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Research article2015Peer reviewed

Hydrological footprints of urban developments in the Lake Simcoe watershed, Canada: a combined paired-catchment and change detection modelling approach

Oni, Stephen; Futter, Martyn; Buttle, Jim; Dillon, Peter J.


Urban sprawl and regional climate variability are major stresses on surface water resources in many places. The Lake Simcoe watershed (LSW) Ontario, Canada, is no exception. The LSW is predominantly agricultural but is experiencing rapid population growth because of its proximity to the Greater Toronto area. This has led to extensive land use changes that have impacted its water resources and altered run-off patterns in some rivers draining to the lake. Here, we use a paired-catchment approach, hydrological change detection modelling and remote sensing analysis of satellite images to evaluate the impacts of land use change on the hydrology of the LSW (1994 to 2008). Results show that urbanization increased up to 16% in Lovers Creek, the most urban-impacted catchment. Annual run-off from Lovers Creek increased from 239 to 442mm/year in contrast to the reference catchment (Black River at Washago) where run-off was relatively stable with an annual mean of 474mm/year. Increased annual run-off from Lovers Creek was not accompanied by an increase in annual precipitation. Discriminant function analysis suggests that early (1992-1997; pre-major development) and late (2004-2009; fully urbanized) periods for Lovers Creek separated mainly based on model parameter sets related to run-off flashiness and evapotranspiration. As a result, parameterization in either period cannot be used interchangeably to produce credible run-off simulations in Lovers Creek because of greater scatter between the parameters in canonical space. Separation of early and late-period parameter sets for the reference catchment was based on climate and snowmelt-related processes. This suggests that regional climatic variability could be influencing hydrologic change in the reference catchment, whereas urbanization amplified the regional natural hydrologic changes in urbanizing catchments of the LSW. Copyright (c) 2014 John Wiley & Sons, Ltd.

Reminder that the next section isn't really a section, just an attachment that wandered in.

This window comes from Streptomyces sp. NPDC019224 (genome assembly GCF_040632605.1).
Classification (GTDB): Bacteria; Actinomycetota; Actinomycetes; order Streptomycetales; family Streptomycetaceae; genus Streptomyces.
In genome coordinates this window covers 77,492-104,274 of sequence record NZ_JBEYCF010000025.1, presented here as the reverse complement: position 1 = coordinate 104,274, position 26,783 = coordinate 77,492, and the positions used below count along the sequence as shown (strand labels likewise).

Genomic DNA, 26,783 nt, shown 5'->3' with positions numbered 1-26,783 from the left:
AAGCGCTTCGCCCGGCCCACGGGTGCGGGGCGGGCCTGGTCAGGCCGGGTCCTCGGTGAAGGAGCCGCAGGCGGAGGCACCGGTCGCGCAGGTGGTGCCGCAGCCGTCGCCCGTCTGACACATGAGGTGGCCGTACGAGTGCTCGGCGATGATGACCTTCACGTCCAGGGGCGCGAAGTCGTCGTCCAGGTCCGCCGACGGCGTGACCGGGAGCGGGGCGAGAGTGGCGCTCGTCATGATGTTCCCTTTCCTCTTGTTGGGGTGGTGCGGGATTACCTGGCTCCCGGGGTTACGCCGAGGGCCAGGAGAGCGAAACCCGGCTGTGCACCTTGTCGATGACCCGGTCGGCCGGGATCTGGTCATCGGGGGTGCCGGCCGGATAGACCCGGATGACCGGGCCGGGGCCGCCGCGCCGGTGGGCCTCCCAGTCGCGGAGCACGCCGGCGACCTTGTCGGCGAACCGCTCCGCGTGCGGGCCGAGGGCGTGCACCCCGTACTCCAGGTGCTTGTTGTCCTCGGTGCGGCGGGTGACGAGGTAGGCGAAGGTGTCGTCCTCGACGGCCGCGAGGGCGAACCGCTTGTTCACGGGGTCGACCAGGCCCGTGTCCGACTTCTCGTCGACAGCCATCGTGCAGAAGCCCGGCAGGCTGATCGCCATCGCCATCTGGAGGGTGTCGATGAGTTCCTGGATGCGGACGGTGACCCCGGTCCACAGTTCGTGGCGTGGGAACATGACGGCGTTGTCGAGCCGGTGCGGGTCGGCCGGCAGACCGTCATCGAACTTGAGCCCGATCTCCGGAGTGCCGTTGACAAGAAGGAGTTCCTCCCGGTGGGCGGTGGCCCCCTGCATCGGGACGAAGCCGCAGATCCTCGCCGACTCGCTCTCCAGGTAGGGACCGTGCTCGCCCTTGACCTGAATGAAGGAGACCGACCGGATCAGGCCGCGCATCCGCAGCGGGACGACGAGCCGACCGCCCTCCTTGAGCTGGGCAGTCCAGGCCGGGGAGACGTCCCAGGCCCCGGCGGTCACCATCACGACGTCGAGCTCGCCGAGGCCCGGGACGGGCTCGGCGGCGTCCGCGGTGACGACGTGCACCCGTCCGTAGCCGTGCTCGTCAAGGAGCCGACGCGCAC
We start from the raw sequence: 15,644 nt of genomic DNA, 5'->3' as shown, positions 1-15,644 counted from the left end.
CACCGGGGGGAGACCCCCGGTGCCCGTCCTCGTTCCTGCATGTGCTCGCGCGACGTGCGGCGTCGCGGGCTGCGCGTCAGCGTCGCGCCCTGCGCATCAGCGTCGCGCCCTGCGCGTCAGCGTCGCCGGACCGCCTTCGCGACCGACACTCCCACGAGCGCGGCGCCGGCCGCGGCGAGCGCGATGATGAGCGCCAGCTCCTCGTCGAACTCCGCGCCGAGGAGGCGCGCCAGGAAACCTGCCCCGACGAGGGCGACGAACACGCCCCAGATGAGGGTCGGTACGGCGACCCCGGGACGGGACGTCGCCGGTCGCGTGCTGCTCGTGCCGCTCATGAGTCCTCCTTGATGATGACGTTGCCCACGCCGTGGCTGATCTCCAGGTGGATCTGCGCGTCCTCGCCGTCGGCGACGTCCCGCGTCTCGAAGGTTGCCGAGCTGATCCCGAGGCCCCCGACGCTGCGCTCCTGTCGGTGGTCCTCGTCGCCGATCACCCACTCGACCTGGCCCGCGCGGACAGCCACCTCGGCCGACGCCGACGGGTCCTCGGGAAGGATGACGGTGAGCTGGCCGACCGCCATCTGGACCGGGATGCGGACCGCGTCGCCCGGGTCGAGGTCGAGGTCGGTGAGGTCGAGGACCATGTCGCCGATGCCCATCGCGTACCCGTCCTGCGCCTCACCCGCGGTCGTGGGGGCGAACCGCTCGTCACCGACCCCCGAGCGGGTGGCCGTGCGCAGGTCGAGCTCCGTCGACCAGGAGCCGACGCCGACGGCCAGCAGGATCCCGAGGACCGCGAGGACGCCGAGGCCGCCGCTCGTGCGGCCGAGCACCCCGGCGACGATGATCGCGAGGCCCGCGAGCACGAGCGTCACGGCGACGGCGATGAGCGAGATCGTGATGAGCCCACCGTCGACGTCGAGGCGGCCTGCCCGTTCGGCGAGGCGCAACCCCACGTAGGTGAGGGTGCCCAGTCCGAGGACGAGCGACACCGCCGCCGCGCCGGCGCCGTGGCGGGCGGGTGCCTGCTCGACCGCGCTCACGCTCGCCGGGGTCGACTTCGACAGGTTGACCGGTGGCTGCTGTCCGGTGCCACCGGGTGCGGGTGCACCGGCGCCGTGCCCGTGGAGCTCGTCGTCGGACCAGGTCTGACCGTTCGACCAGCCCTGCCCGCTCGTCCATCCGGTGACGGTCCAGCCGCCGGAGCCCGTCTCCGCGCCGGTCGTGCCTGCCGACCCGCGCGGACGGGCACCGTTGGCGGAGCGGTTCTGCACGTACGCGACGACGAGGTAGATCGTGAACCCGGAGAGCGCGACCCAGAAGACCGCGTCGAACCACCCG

paired watershed; HBV model; uncertainty assessment; urban hydrology; land use change; change detection; remote sensing; impervious surfaces

Published in

Hydrological Processes
2015, Volume: 29, number: 7, pages: 1829-1843

      SLU Authors

    • Sustainable Development Goals

      SDG6 Ensure availability and sustainable management of water and sanitation for all
      SDG13 Take urgent action to combat climate change and its impacts
      SDG11 Make cities and human settlements inclusive, safe, resilient and sustainable

      UKÄ Subject classification

      Oceanography, Hydrology, Water Resources

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